The federal government is providing up to 75 per cent of the cost for the project at Sissons Court, with the NWTHC providing 25 per cent of the cost, said an NWTHC spokesperson in an email to NNSL Media.

Construction is expected to be complete by the fall of 2021.  

Martin also mentioned the NWTHC’s work with Aklavik’s biomass project, where it connected several public housing units to the hamlet’s heating system.

That project was completed in January of 2021 and the corporation connected a nine-plex building to the system and is paying the hamlet for the heat.

In addition, the NWTHC invested in solar panel systems in Inuvik, Hay River, Fort Simpson, Fort Liard and Whati; owns and operates biomass systems in Dettah, Ndilo and Fort Resolution; and is connected to third party systems in Behchoko.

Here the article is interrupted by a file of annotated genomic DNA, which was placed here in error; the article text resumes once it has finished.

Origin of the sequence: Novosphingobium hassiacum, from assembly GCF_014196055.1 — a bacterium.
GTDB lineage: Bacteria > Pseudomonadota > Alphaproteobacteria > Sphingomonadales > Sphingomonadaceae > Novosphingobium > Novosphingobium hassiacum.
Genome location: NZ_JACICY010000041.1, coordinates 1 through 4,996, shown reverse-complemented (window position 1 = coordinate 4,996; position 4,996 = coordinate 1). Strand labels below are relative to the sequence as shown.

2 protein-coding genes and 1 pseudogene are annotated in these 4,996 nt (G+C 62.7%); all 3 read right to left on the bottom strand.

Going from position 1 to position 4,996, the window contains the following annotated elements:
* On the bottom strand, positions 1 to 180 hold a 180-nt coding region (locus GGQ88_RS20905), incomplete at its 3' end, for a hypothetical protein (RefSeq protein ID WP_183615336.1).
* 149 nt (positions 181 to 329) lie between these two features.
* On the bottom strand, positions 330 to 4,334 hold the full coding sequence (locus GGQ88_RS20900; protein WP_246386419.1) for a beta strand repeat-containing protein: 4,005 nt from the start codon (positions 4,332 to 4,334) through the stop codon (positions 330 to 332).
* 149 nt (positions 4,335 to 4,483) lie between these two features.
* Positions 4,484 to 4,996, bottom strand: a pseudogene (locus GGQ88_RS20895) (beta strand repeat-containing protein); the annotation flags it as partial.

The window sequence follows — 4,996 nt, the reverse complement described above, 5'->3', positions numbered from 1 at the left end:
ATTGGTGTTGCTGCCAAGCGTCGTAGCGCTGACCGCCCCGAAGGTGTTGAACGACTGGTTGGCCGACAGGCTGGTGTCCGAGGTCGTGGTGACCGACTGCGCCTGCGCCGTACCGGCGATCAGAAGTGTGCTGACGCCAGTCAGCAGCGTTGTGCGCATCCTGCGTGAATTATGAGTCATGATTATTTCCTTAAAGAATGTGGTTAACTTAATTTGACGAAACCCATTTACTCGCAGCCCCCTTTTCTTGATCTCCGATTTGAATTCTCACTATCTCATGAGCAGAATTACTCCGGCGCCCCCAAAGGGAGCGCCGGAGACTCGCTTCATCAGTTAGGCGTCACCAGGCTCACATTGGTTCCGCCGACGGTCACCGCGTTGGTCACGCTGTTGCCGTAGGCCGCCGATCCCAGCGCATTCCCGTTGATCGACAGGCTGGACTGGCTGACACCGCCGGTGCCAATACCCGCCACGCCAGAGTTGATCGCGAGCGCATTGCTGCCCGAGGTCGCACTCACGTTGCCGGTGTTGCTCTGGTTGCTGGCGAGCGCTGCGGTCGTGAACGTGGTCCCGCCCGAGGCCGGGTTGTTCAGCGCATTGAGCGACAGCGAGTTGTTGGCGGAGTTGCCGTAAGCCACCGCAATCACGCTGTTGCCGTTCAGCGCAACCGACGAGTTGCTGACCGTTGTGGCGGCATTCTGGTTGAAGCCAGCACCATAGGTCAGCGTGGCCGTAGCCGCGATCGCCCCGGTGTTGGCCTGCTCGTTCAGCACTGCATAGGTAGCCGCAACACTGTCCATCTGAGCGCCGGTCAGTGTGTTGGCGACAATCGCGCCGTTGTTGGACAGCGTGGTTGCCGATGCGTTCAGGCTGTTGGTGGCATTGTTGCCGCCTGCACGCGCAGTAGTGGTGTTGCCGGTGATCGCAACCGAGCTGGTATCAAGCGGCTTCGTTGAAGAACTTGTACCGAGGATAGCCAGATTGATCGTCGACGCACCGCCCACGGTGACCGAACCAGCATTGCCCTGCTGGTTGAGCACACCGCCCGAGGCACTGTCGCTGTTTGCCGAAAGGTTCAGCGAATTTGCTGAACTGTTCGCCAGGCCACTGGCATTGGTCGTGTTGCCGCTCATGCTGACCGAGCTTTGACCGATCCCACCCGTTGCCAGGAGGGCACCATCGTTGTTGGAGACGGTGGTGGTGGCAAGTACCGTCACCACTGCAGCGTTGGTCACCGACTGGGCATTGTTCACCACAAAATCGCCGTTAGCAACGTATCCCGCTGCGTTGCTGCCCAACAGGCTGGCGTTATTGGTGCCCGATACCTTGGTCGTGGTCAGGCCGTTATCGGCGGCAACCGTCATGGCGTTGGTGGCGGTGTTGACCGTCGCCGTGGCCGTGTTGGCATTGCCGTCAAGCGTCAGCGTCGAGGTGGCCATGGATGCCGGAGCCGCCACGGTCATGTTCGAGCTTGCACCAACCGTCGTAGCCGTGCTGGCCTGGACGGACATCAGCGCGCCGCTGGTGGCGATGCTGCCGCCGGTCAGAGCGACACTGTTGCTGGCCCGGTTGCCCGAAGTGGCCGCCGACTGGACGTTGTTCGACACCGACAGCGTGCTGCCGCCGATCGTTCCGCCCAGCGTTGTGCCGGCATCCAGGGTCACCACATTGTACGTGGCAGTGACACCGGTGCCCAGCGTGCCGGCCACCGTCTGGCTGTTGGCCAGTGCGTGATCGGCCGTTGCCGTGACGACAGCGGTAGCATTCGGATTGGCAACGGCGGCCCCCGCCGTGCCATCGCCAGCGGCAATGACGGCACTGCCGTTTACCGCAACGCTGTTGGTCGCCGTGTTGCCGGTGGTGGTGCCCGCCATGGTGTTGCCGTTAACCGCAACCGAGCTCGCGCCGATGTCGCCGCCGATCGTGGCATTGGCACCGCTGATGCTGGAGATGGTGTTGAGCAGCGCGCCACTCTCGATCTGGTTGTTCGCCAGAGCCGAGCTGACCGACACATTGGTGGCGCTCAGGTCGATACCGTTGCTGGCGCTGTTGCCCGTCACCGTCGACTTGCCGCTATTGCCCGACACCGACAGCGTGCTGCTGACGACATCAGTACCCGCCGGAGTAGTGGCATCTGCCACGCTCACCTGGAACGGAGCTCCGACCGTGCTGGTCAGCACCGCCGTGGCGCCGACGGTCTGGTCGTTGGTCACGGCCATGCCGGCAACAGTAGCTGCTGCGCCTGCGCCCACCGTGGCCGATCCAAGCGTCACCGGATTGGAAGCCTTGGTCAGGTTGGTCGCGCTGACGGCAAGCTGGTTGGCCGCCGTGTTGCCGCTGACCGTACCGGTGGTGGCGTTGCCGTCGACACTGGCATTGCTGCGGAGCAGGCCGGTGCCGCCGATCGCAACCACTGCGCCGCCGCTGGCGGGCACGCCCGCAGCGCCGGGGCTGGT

The spokesperson added that the NWTHC is developing a three-year energy action plan scheduled to be released this spring that will include the use and support of biomass heating.

Chinna said she’s open to having further conversations on the issue. She also committed to presenting the heating strategy to her federal counterparts and the Canada Mortgage and Housing Corporation.

“Looking at the cost of living for the NWT and the affordability up to our higher, Arctic communities, this would be a significant approach that I will have a conversation with Canada about,” she said.

Better options for biomass